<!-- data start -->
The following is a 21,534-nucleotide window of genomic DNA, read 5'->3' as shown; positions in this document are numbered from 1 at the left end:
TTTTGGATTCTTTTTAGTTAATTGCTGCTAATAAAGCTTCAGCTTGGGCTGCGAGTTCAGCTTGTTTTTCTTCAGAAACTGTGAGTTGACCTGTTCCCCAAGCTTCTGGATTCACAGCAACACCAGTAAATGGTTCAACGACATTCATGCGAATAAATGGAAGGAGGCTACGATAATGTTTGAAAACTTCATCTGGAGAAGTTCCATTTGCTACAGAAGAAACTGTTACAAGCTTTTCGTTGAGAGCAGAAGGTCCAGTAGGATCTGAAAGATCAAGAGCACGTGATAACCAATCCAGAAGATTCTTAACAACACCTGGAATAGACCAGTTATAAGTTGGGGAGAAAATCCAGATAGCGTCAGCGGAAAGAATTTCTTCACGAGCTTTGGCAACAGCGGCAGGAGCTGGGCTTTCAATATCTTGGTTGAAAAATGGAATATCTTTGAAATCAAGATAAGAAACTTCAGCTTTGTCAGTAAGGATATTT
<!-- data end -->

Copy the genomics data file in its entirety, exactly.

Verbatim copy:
The following is a 21,534-nucleotide window of genomic DNA, read 5'->3' as shown; positions in this document are numbered from 1 at the left end:
TTTTGGATTCTTTTTAGTTAATTGCTGCTAATAAAGCTTCAGCTTGGGCTGCGAGTTCAGCTTGTTTTTCTTCAGAAACTGTGAGTTGACCTGTTCCCCAAGCTTCTGGATTCACAGCAACACCAGTAAATGGTTCAACGACATTCATGCGAATAAATGGAAGGAGGCTACGATAATGTTTGAAAACTTCATCTGGAGAAGTTCCATTTGCTACAGAAGAAACTGTTACAAGCTTTTCGTTGAGAGCAGAAGGTCCAGTAGGATCTGAAAGATCAAGAGCACGTGATAACCAATCCAGAAGATTCTTAACAACACCTGGAATAGACCAGTTATAAGTTGGGGAGAAAATCCAGATAGCGTCAGCGGAAAGAATTTCTTCACGAGCTTTGGCAACAGCGGCAGGAGCTGGGCTTTCAATATCTTGGTTGAAAAATGGAATATCTTTGAAATCAAGATAAGAAACTTCAGCTTTGTCAGTAAGGATATTT